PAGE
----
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Social media helping young people read ‘proper’ books, says Waterstones chief

Waterstones managing director James Daunt said social media is reinforcing the reading of “proper” paper books among young people.

Mr Daunt, who is also chief executive of Barnes & Noble, said social media trends such as ‘BookTok’ on TikTok had been “hugely positive”, as he was made a CBE for his services to publishing by the Princess Royal.

At an investiture ceremony on Tuesday at Windsor Castle, he told the PA news agency: “There’s been all of this innovation and change, but it has reinforced reading and reinforced reading real books.

“Certainly all the social media platforms – BookTok most notably.

“And then also audiobooks because they are (young people) listening to books as well, which is then promoting them to read more.”

James Daunt
James Daunt, managing director of Waterstones, after being made a Commander of the Order of the British Empire (Andrew Matthews/PA)

The founder of Daunt Books said the wider bookselling industry was in a stronger place than a decade ago when it was threatened by Amazon and the rise of ebooks.

Mr Daunt, who became managing director of Waterstones in May 2011, said: “During 2013-2016, everybody was discussing ‘the rise of the ebook and the death of the physical book’ and ever since then, if you look at what young people are doing now – they’re reading proper books, which is fantastic.”

Asked what was key to Waterstones’ recovery over the last decade, he said: “Ironically enough, by doing less and less – the whole premise has been that you let each bookshop do whatever it thinks is most sensible.”

He said that it was “tremendous” to meet the Princess Royal at his investiture ceremony.

Mr Daunt added: “The royal family have been huge patrons of literacy and reading so one feels obviously hugely honoured.”

At Tuesday’s investiture ceremony, British Paralympic Association chief executive David Clarke was made an OBE for his services to paralympic sport.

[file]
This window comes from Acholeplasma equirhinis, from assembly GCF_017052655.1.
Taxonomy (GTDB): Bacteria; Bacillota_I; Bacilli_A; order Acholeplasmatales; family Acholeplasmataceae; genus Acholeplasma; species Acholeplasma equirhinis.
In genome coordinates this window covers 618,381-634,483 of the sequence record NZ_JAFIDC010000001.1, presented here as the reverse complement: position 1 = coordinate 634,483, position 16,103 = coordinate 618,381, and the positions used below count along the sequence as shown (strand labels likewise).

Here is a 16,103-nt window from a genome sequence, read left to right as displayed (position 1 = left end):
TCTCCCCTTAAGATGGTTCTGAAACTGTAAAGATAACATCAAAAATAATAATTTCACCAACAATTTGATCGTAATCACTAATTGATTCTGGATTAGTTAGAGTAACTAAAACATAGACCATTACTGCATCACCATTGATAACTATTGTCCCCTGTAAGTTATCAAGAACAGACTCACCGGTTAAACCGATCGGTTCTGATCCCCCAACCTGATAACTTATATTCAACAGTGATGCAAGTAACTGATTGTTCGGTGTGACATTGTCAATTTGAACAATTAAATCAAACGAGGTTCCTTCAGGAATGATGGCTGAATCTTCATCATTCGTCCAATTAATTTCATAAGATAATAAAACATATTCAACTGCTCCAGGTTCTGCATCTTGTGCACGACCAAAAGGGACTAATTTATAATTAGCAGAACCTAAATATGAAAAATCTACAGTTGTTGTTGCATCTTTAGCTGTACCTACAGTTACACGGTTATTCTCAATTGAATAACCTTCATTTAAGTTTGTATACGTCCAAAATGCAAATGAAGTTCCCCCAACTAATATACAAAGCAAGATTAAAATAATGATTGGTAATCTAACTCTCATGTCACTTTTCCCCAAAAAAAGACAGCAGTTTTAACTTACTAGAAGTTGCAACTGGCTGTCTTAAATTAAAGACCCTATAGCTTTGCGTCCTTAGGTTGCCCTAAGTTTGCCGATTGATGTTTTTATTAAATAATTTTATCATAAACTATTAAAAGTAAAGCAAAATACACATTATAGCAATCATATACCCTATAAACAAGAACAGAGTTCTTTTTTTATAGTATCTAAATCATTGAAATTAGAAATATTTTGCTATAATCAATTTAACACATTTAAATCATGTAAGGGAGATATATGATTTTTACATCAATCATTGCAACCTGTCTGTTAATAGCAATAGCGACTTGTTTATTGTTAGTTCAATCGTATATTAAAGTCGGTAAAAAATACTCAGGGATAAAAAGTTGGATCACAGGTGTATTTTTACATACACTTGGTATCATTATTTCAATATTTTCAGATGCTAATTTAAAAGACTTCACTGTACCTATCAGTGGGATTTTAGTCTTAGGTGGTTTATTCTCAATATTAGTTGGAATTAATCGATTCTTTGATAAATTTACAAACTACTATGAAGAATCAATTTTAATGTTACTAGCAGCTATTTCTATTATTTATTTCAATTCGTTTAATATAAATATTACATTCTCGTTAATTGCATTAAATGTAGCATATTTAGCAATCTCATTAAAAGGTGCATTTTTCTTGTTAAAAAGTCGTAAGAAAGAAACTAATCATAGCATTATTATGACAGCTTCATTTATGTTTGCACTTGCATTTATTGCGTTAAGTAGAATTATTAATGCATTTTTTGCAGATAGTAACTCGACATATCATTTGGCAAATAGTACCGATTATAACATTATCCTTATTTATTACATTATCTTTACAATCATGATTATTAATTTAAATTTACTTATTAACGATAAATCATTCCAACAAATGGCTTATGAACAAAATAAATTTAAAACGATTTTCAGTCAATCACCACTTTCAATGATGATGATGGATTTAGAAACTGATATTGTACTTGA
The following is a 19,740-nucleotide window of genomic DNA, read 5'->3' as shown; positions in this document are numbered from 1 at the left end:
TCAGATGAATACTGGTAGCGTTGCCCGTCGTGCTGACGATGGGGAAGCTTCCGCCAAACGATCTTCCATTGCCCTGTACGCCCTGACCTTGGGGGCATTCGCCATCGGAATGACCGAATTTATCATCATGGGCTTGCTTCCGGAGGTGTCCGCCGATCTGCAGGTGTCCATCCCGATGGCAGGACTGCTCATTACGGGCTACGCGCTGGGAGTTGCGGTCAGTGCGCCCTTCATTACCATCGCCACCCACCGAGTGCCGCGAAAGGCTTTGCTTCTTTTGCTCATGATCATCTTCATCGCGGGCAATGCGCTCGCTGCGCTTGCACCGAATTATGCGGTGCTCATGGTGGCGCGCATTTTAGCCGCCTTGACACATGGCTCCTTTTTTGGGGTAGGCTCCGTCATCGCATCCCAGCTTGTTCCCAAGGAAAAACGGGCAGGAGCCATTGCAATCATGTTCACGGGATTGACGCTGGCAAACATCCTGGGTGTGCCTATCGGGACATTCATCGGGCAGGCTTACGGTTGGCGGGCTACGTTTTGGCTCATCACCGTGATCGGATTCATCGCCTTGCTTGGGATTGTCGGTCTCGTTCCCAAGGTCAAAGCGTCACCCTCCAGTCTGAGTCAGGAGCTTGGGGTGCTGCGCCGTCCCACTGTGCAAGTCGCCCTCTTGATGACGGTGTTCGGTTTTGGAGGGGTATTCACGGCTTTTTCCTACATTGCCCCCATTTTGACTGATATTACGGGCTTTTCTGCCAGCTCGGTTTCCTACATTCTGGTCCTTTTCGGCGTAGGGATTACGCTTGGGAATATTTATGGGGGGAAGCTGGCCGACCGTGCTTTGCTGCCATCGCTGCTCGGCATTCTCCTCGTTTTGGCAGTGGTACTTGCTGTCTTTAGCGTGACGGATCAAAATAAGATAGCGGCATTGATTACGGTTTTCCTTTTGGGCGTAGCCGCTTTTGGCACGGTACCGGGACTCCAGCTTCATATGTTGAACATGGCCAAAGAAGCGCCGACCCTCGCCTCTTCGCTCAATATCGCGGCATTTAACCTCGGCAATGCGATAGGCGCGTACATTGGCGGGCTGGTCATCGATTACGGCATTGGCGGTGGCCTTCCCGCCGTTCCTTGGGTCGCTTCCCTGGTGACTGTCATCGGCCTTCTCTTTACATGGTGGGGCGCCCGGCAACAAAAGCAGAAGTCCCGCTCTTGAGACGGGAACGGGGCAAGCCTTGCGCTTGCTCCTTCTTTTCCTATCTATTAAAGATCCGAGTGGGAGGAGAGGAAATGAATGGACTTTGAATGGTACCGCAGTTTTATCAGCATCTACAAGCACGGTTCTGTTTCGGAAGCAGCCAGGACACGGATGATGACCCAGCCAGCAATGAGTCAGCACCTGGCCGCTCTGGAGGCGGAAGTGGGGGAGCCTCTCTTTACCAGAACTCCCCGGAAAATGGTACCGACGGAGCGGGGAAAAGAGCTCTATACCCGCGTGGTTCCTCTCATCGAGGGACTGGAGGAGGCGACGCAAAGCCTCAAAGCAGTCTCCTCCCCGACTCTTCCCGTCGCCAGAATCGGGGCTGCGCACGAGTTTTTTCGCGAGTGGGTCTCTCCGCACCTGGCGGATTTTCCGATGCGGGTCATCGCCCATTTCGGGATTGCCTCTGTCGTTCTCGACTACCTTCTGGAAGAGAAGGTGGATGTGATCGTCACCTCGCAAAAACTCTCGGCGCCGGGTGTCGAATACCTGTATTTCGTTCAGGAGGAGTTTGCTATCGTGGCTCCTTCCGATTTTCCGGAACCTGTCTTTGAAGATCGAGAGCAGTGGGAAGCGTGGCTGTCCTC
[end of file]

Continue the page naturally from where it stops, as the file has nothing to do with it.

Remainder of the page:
Investitures at Windsor Castle
David Clarke, chief executive of the British Paralympic Association, after being made an Officer of the Order of the British Empire (OBE) for services to Paralympic Sport, by the Princess Royal (Andrew Matthews/PA).

Mr Clarke, who represented Great Britain’s blind football team at the 2012 London Paralympics, said he had a “really good chat” with the Princess Royal about the impact of the 2012 Paralympics and the upcoming games in Paris.

He told the PA news agency: “The Princess Royal is well known to be an incredible supporter of Olympic and Paralympic sport and she knows very well what it’s like through herself and her daughter to appreciate being in that incredible environment of an Olympics or Paralympics.”

Mr Clarke, who worked in the banking sector for 24 years alongside his sporting career, said he was “super excited” to get supporters out watching Paralympic sport again, after the Covid-affected Tokyo Games.

“It’s a brilliant chance to relive pretty much London but on our doorstep across the water.

“We think Paris is going to do an amazing job – it’s in the heart of the city and we couldn’t be more excited to be going.”

He said he hoped this summer’s Paralympics would help inspire another generation to have a “positive attitude towards disability and how it manifests itself in everyday life”.

“We create this incredible gold dust on the field of play and we intend to use it as currency to help us change attitudes and behaviours off the field of play towards disabled people.”

Mr Clarke was a torchbearer at the London 2012 opening ceremony, passing the flame to Margaret Maughan, Britain’s first ever Paralympic gold medal winner, who then lit the Paralympic Cauldron.

He added that scoring a goal for Great Britain’s blind football team in their opening game at the 2012 Paralympics against Spain was one of his proudest moments.

“I got so excited I hugged the referee. It was an incredible moment to score that goal and have people in the stadium and around the world going crazy about Paralympic sport.”